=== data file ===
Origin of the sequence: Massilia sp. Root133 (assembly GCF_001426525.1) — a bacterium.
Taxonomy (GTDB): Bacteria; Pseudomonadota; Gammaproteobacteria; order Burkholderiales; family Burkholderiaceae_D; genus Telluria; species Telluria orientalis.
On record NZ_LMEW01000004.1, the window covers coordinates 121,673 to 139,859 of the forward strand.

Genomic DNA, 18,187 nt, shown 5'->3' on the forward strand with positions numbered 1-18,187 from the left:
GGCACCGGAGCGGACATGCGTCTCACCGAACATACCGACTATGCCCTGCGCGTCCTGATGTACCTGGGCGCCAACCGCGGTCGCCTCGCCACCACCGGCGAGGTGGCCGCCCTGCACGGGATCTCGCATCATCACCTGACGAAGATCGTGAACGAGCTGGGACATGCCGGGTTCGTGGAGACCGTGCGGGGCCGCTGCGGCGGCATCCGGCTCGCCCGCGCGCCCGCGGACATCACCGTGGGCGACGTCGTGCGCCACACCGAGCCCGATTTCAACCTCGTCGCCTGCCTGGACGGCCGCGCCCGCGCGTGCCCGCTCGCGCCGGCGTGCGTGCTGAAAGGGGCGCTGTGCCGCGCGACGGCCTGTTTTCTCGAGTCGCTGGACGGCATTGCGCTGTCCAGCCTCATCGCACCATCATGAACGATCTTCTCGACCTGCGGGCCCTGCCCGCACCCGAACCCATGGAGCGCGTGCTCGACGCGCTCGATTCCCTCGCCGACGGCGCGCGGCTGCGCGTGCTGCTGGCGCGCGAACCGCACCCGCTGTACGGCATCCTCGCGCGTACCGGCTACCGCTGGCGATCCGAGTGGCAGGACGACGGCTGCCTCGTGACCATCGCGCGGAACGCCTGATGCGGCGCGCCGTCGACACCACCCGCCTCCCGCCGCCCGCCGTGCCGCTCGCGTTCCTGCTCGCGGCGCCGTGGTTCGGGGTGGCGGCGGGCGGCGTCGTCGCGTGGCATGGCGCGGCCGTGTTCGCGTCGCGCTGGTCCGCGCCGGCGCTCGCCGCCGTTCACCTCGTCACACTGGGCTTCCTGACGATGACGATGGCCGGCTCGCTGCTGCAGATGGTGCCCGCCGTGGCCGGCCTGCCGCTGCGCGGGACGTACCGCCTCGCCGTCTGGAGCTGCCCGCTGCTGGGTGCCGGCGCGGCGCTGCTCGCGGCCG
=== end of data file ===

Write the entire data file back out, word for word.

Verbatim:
Origin of the sequence: Massilia sp. Root133 (assembly GCF_001426525.1) — a bacterium.
Taxonomy (GTDB): Bacteria; Pseudomonadota; Gammaproteobacteria; order Burkholderiales; family Burkholderiaceae_D; genus Telluria; species Telluria orientalis.
On record NZ_LMEW01000004.1, the window covers coordinates 121,673 to 139,859 of the forward strand.

Genomic DNA, 18,187 nt, shown 5'->3' on the forward strand with positions numbered 1-18,187 from the left:
GGCACCGGAGCGGACATGCGTCTCACCGAACATACCGACTATGCCCTGCGCGTCCTGATGTACCTGGGCGCCAACCGCGGTCGCCTCGCCACCACCGGCGAGGTGGCCGCCCTGCACGGGATCTCGCATCATCACCTGACGAAGATCGTGAACGAGCTGGGACATGCCGGGTTCGTGGAGACCGTGCGGGGCCGCTGCGGCGGCATCCGGCTCGCCCGCGCGCCCGCGGACATCACCGTGGGCGACGTCGTGCGCCACACCGAGCCCGATTTCAACCTCGTCGCCTGCCTGGACGGCCGCGCCCGCGCGTGCCCGCTCGCGCCGGCGTGCGTGCTGAAAGGGGCGCTGTGCCGCGCGACGGCCTGTTTTCTCGAGTCGCTGGACGGCATTGCGCTGTCCAGCCTCATCGCACCATCATGAACGATCTTCTCGACCTGCGGGCCCTGCCCGCACCCGAACCCATGGAGCGCGTGCTCGACGCGCTCGATTCCCTCGCCGACGGCGCGCGGCTGCGCGTGCTGCTGGCGCGCGAACCGCACCCGCTGTACGGCATCCTCGCGCGTACCGGCTACCGCTGGCGATCCGAGTGGCAGGACGACGGCTGCCTCGTGACCATCGCGCGGAACGCCTGATGCGGCGCGCCGTCGACACCACCCGCCTCCCGCCGCCCGCCGTGCCGCTCGCGTTCCTGCTCGCGGCGCCGTGGTTCGGGGTGGCGGCGGGCGGCGTCGTCGCGTGGCATGGCGCGGCCGTGTTCGCGTCGCGCTGGTCCGCGCCGGCGCTCGCCGCCGTTCACCTCGTCACACTGGGCTTCCTGACGATGACGATGGCCGGCTCGCTGCTGCAGATGGTGCCCGCCGTGGCCGGCCTGCCGCTGCGCGGGACGTACCGCCTCGCCGTCTGGAGCTGCCCGCTGCTGGGTGCCGGCGCGGCGCTGCTCGCGGCCG